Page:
By Tamara Zamyatina and Nikolai Kalintsev
BELGRADE March 28 (Itar-Tass) - Serbia is celebrating Republic Day on Saturday. On this occassion the Yugoslavian statesmen and leaders of the ruling Socialist Party of Serbia have addressed congratulation telegrammes to Serbian President Milan Milutinovic. Timed for the holiday was a large amnesty of convicts.
Nine years ago, on March 28, 1989, on agreement with the parliaments of the Autonomous Territory of Voevodina and the Autonomous Territory of Kosovo, the parliament of Serbia adopted a new constitution of the republic, restoring the statehood of Serbia, which was curtailed during Tito's rule in 1974 by means of the basic law of the former Socialist Federative Republic of Yugoslavia. According to the 1974 constitution, the republic was in fact split into three state units -- Serbia proper, the Autonomous Territories of Voevodina and Kosovo, which had practically equal rights at federal level.
The new constitution laid down the status of the Republic of Serbia, comprising two autonomous territories, but vested with legal powers on the entire territory of the country. According to this document, the authorities of the two autonomies cannot alter the constitutional system of Serbia. Some historians presume that the consolidation of Serbia within the Socialist Federative Republic of Yugoslavia provoked the known separatist tendencies in the other constituent republics and eventually led to the disintegration of former Yugoslavia. Official historians, on the contrary, claim that Serbia would have lost Voevodina and Kosovo after the collapse of the federative state.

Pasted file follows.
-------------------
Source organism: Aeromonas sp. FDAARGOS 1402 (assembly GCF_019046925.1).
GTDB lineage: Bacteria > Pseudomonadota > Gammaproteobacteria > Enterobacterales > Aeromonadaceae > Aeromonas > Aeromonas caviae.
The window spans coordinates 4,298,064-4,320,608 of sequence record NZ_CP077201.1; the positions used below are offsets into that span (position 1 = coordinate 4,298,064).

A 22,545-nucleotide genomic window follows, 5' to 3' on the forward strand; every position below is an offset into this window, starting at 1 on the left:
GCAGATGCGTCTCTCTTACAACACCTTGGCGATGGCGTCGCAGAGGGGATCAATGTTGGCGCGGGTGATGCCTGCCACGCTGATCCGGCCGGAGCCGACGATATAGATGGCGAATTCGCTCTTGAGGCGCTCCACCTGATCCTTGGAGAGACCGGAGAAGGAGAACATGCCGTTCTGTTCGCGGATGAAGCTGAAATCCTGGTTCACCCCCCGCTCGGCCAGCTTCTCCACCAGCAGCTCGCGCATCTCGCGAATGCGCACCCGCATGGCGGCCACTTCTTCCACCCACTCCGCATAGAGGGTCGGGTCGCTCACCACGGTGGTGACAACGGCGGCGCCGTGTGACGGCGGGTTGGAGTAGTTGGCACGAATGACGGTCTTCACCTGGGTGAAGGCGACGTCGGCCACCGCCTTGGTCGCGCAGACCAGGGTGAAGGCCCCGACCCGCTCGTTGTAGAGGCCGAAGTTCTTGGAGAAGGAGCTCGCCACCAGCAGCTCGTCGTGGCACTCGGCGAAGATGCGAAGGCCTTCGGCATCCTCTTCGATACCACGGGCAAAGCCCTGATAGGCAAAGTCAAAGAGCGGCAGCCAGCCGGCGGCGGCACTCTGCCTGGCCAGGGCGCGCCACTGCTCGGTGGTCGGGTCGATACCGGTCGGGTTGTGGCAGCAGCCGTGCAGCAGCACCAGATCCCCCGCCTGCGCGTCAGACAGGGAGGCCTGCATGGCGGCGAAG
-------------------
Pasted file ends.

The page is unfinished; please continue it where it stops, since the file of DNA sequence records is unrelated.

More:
National conflicts grew particularly acute within Serbia proper after the adoption of the 1989 constitution, especially inKosovo, which was called in it the Autonomous Territory of Kosovo and Metohjia. After that the two million Albanians, living in that part of the country, began to ignore the state institutions of Serbia, including the eduction and public health systems. They refuse to take part in nationwide elections, are electing unlawful parallel governing bodies and fighting for independence.
The crisis, which lately came to a head in Kosovo, is attracting the attention of all the world community, which is endeavouring to resolve by political means the problem of the Albanian national minority within the bounds of Serbia and the Federal Republic of Yugoslavia by promoting local self-government.
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